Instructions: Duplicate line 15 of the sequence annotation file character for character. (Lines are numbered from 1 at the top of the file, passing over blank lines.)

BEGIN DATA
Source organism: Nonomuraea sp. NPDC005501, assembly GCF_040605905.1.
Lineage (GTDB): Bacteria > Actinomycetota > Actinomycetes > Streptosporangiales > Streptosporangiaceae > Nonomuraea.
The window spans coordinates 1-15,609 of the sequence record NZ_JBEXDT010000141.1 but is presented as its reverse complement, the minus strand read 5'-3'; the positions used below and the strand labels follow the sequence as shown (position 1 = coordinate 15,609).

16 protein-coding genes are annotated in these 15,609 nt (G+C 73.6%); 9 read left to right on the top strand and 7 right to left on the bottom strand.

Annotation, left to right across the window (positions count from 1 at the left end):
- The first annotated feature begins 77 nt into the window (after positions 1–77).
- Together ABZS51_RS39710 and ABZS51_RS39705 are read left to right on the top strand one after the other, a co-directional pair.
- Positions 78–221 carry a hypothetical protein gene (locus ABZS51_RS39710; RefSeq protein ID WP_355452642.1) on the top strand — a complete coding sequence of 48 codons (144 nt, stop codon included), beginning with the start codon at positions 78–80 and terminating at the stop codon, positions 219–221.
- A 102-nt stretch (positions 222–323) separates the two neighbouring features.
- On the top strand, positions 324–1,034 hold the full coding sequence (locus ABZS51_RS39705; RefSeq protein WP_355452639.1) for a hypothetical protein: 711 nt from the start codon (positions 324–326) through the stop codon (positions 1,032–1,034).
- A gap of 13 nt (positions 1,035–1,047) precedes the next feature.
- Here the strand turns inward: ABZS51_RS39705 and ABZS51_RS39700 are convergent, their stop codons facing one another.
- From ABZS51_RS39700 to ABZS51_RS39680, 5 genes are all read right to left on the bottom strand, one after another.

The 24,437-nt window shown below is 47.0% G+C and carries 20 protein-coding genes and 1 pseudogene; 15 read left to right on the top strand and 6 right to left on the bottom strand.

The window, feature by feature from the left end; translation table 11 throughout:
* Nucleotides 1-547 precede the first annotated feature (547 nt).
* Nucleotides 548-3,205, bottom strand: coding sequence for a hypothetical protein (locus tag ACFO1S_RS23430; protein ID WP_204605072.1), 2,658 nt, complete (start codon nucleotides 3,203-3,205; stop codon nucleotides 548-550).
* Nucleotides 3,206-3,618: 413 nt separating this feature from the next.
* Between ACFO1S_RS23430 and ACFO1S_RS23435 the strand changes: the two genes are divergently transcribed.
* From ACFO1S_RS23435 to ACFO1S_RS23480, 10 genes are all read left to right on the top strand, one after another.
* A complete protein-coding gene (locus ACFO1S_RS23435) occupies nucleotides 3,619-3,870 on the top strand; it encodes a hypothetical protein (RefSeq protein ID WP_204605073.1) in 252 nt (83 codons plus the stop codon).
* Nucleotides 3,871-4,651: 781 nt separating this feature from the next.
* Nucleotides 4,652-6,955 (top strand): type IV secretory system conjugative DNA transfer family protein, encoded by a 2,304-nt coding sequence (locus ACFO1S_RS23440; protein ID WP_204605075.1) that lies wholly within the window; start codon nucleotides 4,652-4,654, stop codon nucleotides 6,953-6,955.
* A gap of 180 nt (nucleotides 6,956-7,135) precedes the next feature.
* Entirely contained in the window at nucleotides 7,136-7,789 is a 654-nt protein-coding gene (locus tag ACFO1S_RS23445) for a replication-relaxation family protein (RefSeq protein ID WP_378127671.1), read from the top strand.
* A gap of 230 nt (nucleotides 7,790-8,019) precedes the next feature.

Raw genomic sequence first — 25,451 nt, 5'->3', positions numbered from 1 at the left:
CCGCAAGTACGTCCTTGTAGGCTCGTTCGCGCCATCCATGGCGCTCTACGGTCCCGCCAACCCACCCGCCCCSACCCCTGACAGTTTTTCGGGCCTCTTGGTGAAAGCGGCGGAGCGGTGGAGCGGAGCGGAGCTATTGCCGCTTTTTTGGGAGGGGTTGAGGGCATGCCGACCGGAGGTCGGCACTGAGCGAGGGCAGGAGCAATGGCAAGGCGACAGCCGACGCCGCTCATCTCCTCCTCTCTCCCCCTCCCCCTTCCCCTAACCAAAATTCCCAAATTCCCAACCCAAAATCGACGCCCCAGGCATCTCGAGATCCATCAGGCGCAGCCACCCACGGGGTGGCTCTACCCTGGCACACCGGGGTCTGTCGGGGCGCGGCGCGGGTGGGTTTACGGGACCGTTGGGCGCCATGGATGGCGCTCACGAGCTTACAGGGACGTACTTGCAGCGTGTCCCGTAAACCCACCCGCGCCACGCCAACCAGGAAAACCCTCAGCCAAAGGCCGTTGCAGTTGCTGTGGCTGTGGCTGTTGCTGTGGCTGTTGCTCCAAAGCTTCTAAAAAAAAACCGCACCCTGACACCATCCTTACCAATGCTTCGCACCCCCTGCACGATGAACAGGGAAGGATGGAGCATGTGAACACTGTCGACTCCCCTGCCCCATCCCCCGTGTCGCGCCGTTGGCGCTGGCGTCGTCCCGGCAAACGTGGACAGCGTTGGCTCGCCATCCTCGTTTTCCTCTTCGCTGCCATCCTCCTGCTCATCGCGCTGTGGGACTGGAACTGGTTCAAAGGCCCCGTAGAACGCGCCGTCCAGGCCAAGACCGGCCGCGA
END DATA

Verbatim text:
The window, feature by feature from the left end; translation table 11 throughout: